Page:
Before you were born you were just a little spark of light connected to the creative force of the universe. You looked down on this great earth. What a beautiful planet filled with wondrous life forms. You started to ponder the possibilities of life on earth. Reader, do you remember the preciousness of life and that all life was created to experience love, light, joy, harmony, peace, equality, and abundance for all? If you can feel this in your bones, then you know it is true. If you cannot, do not despair for I will help you to remember. We are a community of people who can gather our spiritual light and energies together to remember and to create a wondrous life for all living beings. We must remember our vision and then focus on it and hold the vision together. This is how we thrive together in changing times.”
Excerpt from How to Thrive in Changing Times by Sandra Ingerman (Weiser 2010)
Shamanism is a healing practice that began long before recorded human history. For countless generations, people have wrestled with the same problems: Who am I? Why am I here? Do I have a purpose? And closer to home: Do I deserve to be loved? Why do I keep repeating the same destructive behaviors? Why am I full of shame or guilt? Why do I feel so alone, depressed or unloved?
In indigenous societies all over the world today, shamans are still a vital part of the community. They attempt to answer these same questions, compassionately helping where they can to unravel the mysteries of life. They serve their community as healers, seers and masters of ritual. They keep the balance between seen and unseen worlds and offer healing for many kinds of illnesses.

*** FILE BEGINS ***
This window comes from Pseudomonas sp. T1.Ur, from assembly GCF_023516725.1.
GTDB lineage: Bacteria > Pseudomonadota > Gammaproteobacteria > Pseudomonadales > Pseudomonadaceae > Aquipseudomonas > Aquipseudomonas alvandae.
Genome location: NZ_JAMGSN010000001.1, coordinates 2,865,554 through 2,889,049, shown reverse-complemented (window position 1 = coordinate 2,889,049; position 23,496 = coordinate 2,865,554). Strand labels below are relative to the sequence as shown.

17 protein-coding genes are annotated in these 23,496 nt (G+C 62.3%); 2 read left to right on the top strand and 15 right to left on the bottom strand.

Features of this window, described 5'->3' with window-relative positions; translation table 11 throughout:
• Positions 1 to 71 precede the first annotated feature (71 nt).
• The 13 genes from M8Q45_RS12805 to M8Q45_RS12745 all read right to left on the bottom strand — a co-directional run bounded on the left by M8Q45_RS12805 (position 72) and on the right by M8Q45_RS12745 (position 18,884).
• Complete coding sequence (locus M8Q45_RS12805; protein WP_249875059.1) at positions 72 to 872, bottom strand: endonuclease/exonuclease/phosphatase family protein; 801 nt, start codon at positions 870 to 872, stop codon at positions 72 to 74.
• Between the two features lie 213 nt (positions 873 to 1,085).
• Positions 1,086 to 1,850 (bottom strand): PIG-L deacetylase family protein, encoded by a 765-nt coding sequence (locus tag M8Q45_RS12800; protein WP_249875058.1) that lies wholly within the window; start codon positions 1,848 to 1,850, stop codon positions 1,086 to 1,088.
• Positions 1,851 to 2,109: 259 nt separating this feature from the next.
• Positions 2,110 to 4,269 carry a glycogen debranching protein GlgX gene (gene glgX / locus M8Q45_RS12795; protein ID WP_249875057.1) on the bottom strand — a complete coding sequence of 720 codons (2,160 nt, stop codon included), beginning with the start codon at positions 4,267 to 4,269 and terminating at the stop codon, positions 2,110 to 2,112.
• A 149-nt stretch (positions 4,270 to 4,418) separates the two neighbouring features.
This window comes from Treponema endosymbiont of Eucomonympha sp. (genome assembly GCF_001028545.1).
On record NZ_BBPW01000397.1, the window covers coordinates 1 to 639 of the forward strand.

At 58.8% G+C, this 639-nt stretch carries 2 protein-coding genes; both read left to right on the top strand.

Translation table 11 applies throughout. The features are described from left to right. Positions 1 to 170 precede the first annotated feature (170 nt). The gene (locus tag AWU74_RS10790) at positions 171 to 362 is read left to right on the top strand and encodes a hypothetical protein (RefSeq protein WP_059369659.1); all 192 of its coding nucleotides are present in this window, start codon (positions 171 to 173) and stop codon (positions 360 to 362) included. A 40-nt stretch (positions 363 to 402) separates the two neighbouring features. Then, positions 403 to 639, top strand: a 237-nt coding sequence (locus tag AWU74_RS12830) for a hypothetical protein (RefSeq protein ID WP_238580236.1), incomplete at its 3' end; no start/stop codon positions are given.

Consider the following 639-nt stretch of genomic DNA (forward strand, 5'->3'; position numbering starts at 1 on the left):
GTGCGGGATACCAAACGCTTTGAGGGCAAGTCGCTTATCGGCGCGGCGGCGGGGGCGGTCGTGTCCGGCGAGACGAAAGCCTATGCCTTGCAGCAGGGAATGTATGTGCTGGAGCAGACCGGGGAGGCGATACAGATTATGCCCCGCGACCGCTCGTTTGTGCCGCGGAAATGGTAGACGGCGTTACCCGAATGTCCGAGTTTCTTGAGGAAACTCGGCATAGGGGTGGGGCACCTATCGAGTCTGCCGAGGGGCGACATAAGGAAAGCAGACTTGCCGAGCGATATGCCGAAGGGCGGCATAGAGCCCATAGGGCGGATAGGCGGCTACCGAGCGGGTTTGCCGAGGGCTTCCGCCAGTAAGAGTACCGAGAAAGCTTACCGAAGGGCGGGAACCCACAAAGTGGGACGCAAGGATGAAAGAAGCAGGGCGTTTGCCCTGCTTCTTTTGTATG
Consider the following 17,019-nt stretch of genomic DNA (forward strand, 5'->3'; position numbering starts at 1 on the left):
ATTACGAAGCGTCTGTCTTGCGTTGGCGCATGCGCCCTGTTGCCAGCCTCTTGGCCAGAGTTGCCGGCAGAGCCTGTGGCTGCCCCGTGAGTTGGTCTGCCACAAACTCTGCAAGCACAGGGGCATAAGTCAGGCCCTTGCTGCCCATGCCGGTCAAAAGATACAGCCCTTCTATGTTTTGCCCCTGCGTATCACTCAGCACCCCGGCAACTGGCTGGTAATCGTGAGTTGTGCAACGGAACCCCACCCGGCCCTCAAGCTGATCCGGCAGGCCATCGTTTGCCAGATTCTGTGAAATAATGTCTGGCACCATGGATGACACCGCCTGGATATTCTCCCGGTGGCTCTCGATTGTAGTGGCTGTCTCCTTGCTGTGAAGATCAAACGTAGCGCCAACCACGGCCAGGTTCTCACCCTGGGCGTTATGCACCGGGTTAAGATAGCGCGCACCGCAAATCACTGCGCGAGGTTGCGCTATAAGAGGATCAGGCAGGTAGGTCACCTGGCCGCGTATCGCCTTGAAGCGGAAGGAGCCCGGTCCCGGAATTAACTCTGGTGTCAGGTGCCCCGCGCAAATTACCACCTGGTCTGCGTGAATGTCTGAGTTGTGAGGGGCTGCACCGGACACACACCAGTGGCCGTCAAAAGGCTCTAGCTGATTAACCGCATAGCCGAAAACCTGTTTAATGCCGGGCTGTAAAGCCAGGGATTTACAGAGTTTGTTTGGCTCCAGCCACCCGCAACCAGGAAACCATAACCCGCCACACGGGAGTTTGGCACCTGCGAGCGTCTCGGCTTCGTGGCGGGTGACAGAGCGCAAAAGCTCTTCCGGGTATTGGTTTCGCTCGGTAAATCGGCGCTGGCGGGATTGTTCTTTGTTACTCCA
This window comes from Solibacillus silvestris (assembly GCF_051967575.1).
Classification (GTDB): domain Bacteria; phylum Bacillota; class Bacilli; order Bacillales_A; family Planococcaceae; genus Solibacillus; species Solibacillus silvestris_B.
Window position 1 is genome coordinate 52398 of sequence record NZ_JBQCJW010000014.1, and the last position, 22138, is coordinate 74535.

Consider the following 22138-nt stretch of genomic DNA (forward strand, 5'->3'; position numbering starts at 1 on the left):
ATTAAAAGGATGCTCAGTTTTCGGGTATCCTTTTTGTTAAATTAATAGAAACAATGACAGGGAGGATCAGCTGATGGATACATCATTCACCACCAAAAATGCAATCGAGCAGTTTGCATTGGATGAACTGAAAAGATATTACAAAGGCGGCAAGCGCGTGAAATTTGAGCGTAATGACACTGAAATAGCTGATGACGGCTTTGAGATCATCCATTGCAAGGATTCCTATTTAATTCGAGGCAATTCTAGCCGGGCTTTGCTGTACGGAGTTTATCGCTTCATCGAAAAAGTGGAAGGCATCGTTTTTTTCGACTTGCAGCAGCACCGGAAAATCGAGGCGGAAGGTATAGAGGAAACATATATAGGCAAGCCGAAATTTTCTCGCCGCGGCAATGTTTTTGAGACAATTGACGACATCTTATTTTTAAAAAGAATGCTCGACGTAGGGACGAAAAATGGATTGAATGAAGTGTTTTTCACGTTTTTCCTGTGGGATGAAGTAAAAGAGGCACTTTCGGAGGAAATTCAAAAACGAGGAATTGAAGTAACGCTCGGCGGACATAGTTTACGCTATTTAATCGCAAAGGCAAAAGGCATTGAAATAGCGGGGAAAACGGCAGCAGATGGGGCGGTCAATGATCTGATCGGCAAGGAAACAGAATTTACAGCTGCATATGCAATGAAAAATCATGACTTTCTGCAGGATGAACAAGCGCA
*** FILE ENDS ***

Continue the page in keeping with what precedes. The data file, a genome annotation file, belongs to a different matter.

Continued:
In a modern first world society such as the United States, people are exposed to many healing alternatives including psychotherapy, Reiki, QiGong and many others. There typically is little or no connection to the land, our ancestors or spirit. We have access to massive amounts of information and have an amazing array of life choices: Would I rather live in the city or the country? Does the institution of marriage suit me? If so, would I like to be married to a man or a woman? Would I prefer to earn my living as a craftsman, an artist, a financier or maybe a TV personality?
Unfortunately, all of these choices come at a price. While indigenous peoples typically feel connected, loved and cared for because cooperation is necessary for the community to survive, modern society has created disenfranchisement and fears surrounding being alone, the lack of fulfillment and lack of identity. The huge amount of choice that is available to us also fragments our communities and creates divisions in our families. Access to addictive substances is easy, and there are many ways of drowning the pain of alienation, abandonment and loss.
The challenge for shamanic practitioners today is to bring the techniques and healing modalities that have worked since the beginning of time into the 21st century, and make them relevant to modern day ills. Modern first world shamanism (or Neo-Shamanism) is based on the principles of what has worked for indigenous peoples all over the world, but adapted to be more relevant to the healing issues common in our first world society.